On Monday, in what was probably meant to be a throw-away comment, Donald Trump suggested he’s considering breaking up the big banks.
For more than a few algos, that was a good reason to sell.
And then a few minutes later, everyone realized that, to quote the New York Times‘ Binyamin Appelbaum:
When the president says he’s thinking about something he means at that moment and not necessarily at any subsequent moment.
It’s like a play-by-play feed from the president’s cockpit. “I am thinking about breaking up the banks.” “Now I am thinking about lunch.”
Be that as it may, “Glass-Steagall” is back on every traders’ radar (and probably back in the minds of a lot of lobbyists) on Tuesday.
Below, find a quick rundown of analyst opinions on the subject.
Chances are slim Congress would go for a revived Glass-Steagall Act, even though Donald Trump said he’s actively considering breaking up giant Wall Street banks, analysts say. Still, it’s a mistake for investors to dismiss the threat, KBW says.
- KBW Bank Index (BKX) falls as much as 0.4%, led by Citizens Financial, JPMorgan, BofA, People’s United, SVB Financial, SunTrust
KBW (Brian Gardner)
- Trump remarks shouldn’t be surprising since reinstating Glass- Steagall was included in Republican Party’s platform last summer, has been mentioned by at least 3 administration officials (Steven Mnuchin, Gary Cohn, Sean Spicer)
- Sees reinstatement as mostly a headline risk for banks amid some bipartisan opposition, though it’s a mistake for investors to completely dismiss it
- Sees 2 main options if administration pushes for it: Banking regulators having authority to force banks to separate some non-bank activities into subsidiaries (similar to FDIC Vice Chairman Thomas Hoenig proposal); banks being able to keep investment/commercial banking activities in same holding company, but facing higher compliance costs, capital requirements for nonbank activities
COMPASS POINT (Isaac Boltansky)
- Odds of Glass-Steagall 2.0 being enacted in this Congress remain low, but headline risk for money-center banks will persist as populist power of the issue is simply too great; some House Democrats may push for Glass-Steagall language during today’s mark-up of the Financial Choice Act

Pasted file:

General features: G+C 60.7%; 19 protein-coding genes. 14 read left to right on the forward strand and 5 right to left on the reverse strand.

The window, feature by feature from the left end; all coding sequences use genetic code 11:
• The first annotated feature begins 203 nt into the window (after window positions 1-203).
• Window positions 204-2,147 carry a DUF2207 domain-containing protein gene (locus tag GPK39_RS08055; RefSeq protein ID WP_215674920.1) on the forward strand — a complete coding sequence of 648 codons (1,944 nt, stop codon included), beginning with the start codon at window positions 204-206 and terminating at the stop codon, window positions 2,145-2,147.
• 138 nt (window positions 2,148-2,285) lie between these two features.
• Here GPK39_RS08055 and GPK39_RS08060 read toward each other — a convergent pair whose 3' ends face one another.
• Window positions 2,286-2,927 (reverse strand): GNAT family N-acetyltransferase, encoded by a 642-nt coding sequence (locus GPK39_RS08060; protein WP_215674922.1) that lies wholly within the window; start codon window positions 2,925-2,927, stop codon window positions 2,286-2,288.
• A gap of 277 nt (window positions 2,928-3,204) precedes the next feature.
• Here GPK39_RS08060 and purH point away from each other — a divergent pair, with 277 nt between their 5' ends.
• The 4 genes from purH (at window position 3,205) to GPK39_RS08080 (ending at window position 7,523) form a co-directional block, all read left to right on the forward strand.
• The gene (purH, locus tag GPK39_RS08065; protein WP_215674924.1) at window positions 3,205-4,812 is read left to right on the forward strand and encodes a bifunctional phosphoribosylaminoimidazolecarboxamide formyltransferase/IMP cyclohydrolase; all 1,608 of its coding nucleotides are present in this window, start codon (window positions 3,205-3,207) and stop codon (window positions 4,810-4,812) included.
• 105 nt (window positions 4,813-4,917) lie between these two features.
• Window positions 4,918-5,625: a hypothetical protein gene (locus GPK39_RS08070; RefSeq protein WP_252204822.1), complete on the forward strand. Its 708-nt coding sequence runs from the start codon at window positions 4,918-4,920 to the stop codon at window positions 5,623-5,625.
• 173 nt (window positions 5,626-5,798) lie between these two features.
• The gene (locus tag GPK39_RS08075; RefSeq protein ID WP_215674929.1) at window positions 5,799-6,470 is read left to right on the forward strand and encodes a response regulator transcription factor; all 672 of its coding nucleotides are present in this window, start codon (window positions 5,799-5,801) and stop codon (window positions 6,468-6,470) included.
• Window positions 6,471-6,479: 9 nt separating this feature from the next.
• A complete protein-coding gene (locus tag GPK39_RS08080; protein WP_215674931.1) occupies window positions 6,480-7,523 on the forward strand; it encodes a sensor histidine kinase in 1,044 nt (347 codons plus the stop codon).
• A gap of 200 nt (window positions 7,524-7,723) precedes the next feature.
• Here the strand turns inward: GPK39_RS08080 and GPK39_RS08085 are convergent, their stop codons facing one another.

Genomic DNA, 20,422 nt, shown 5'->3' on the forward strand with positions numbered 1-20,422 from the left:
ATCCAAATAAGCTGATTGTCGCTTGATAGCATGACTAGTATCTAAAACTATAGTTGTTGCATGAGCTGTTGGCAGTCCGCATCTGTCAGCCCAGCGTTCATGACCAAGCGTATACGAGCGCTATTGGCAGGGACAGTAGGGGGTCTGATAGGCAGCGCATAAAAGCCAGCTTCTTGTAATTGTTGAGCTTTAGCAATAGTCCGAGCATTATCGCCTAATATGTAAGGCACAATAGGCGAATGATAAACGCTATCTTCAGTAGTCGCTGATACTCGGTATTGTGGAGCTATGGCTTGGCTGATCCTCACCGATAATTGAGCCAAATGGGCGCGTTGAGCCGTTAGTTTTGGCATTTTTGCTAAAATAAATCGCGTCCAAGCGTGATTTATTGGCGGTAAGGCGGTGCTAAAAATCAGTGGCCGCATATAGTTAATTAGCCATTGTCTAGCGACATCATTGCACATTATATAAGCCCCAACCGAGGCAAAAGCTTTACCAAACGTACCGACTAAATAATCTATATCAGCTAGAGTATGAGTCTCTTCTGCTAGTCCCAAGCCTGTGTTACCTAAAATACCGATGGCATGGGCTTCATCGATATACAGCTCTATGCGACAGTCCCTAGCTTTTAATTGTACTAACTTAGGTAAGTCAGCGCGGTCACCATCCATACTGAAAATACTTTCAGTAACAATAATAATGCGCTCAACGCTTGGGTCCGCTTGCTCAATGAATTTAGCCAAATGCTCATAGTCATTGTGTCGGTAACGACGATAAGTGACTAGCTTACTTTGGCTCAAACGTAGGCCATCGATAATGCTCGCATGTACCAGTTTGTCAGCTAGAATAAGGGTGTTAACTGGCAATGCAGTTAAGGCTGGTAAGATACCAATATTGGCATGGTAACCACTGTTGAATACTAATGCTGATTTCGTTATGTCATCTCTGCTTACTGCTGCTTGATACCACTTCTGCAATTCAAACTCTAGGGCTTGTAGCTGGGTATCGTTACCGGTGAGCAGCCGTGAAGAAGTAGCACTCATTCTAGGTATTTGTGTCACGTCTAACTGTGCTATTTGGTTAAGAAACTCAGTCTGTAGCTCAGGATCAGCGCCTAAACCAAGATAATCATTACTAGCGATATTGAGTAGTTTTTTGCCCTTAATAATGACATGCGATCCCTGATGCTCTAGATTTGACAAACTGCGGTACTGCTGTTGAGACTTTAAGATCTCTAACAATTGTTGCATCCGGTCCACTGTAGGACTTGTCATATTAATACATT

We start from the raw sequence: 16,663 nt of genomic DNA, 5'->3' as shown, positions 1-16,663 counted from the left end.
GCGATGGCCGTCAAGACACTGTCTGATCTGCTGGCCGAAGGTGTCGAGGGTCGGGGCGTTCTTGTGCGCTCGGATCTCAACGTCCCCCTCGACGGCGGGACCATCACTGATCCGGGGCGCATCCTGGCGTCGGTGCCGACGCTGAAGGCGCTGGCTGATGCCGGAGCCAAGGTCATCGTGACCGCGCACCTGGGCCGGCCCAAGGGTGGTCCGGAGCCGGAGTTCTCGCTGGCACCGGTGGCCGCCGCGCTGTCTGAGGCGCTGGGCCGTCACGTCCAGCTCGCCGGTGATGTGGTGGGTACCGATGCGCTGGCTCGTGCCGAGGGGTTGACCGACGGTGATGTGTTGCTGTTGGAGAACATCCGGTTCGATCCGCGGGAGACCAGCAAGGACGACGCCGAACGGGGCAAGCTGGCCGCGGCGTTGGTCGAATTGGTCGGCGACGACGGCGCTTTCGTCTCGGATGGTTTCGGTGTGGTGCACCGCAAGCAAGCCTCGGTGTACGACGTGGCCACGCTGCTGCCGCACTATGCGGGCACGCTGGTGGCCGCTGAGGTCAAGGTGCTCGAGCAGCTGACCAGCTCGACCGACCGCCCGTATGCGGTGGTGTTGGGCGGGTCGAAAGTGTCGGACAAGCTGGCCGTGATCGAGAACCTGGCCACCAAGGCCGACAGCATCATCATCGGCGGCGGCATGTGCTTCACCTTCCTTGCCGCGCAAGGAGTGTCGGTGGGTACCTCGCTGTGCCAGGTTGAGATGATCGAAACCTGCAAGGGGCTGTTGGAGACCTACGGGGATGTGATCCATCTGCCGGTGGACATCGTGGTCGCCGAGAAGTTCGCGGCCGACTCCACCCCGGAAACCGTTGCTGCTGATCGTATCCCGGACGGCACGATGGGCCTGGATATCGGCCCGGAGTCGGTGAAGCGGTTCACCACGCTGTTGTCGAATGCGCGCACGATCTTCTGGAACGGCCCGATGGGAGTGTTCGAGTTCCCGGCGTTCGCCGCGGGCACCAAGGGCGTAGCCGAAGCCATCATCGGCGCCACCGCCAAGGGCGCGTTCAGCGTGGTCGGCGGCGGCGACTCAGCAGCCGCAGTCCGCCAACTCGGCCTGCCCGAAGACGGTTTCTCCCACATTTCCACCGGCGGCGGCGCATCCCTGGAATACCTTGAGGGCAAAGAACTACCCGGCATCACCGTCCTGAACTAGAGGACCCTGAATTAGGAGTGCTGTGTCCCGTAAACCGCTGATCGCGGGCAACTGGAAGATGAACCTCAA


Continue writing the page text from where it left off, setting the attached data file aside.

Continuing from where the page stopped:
- Certain issues (big bank bashing, drug prices, student loans) may unite far left and far right, which may create path to passage, though policymakers often lose consensus when forced to consider specifics
- White House’s conceptual support for Glass-Steagall construct may be intended to help grease the skids in broader regulatory relief conversation
CAPITAL ALPHA (Ian Katz)
- Doesn’t think Trump moved the needle vs what was already known about administration’s views; while officials’ comments point to interest in some kind of separation of banking activities, the threat doesn’t seem near- or even medium-term
- Notes Congress, regulators matter more than White House; there’s no administration proposal, Trump has many bigger priorities (national security, health care, tax reform, infrastructure, Dodd-Frank reform); there’s little appetite in Congress for new Glass-Steagall (isn’t in Hensarling’s Choice Act)
- Even so, regulators, (particularly Fed), can set rules to effectively force big banks to downsize, and Trump will nominate his people to the Fed; watching how new supervision czar, Janet Yellen’s replacement feel about Glass-Steagall
FBR (Edward Mills)
- Gives extremely low odds to Congress approving legislation; notes there’s currently no formal proposal from Trump team
- Wonders if could be included as a sweetener in legislation needing Democratic support, like an infrastructure bill